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June 10, 2020

Hey YRA Racers: #raiseyoursails on #summersailstice

Recently, US Sailing VP Rich Jepsen recalled Bay Area legend Tom Blackaller saying, “Why would anyone ever just go sailing?” It’s a good question. At least for racers. This is because when racers are forced to relax they get all stressed out. Conversely, when cruisers and recreational sailors are forced to race they get all stressed out. With most racing canceled but so many boats categorized as ‘racer/cruisers’, Summer Sailstice and the Yacht Racing Association have teamed up to create a Goldilocks activity that fits between nail-biting competition and relaxing ‘just going sailing’.

Close action sailing
Not everyone finds this moment fun. Others just love it.
© 2020 Summer Sailstice

Saturday, June 20, is the 20th annual Summer Sailstice celebration of sailing. The YRA is inviting all Bay Area sailors to join the Summer Sailstice YRA Photo Treasure Hunt. Unlike racing, it is completely disorganized. There is no start time, no start location, no course, no rating rules and no pre- or post-regatta party. However, there is a chance to win. When you RSVP for the YRA Photo Treasure Hunt and post #photos of Bay Area landmarks, you become eligible to win a free entry in the rescheduled Great Vallejo Race or a free 2021 PHRF certificate. You will also be entered to win prizes from the full Summer Sailstice list.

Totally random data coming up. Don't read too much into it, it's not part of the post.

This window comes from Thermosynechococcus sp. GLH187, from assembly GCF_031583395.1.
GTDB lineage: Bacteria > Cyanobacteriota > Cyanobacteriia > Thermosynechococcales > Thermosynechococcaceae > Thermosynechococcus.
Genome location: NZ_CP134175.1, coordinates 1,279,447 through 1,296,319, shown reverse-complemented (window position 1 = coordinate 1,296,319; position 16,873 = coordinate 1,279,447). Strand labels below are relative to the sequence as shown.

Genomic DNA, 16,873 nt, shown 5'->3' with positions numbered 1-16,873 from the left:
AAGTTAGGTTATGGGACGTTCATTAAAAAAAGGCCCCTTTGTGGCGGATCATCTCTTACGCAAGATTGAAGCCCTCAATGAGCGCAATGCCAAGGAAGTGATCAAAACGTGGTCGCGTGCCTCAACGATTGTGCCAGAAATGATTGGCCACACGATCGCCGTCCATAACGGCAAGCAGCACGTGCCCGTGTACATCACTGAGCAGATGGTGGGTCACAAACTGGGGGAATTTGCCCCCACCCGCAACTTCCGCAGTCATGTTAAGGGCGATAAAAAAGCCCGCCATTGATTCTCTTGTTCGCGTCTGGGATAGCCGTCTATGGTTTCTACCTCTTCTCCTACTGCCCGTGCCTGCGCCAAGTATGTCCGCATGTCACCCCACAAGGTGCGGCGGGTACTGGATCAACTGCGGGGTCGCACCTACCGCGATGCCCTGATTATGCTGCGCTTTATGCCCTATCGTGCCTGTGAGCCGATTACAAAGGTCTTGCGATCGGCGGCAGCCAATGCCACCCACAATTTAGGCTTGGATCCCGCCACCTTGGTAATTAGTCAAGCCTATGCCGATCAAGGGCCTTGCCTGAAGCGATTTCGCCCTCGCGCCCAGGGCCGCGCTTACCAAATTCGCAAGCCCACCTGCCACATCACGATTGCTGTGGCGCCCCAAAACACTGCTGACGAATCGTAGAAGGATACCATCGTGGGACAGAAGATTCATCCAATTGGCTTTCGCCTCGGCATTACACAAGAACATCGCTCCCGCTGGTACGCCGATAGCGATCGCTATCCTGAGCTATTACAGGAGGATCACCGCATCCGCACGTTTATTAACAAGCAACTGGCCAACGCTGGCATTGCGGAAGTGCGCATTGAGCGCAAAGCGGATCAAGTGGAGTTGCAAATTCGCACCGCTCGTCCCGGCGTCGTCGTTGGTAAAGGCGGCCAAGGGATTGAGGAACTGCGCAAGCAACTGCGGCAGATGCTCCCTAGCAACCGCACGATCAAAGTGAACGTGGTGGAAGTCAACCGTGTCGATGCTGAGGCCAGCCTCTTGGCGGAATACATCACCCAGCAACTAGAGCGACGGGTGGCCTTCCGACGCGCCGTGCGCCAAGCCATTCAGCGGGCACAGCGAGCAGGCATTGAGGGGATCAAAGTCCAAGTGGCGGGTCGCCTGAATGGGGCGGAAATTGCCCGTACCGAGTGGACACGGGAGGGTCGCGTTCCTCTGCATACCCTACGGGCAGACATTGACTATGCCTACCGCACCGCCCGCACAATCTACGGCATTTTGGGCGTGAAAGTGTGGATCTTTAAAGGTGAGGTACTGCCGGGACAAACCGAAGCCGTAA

Keep it simple. Sail where you want, when you want and post your hashtagged photos to Instagram.
© 2020 Latitude 38 Media LLC / Tim

You can cruise as comfortably as you like or race around as fast as you like. It doesn’t matter. Your rating can be -66 or 270 and you have an equal chance of winning. From the submitted photos, winners will be chosen completely at random. But to win you do have to enter, sail, and post your photos. We’d guess this is too tame for Tom Blackaller and many racers, but it’s better than not sailing at all or not having a chance to win.

Cruising to Vallejo
If a cruiser wins the Vallejo Race entry they can sail it as a cruising rally with a party at the end.
© 2020 Latitude 38 Media LLC / Tim

You can read more about it in the Sightings section of the current issue of Latitude 38. We look forward to seeing you on the water when you #raiseyoursails on June 20 and again in Vallejo, where we’ll greet the winner of both the free entry and the class winners.

If you’re a South Bay sailor you can join a similar event created by Winston Bumpus, PICYA staff commodore and member of  The Club at Westpoint in Redwood City. If you’re anywhere else in the world create your own!

Summer Sailstice 2020
#raiseyoursails for Summer Sailstice.
© 2020 Summer Sailstice

Could ‘Circle Spoofing’ Be Ingenious Hackers?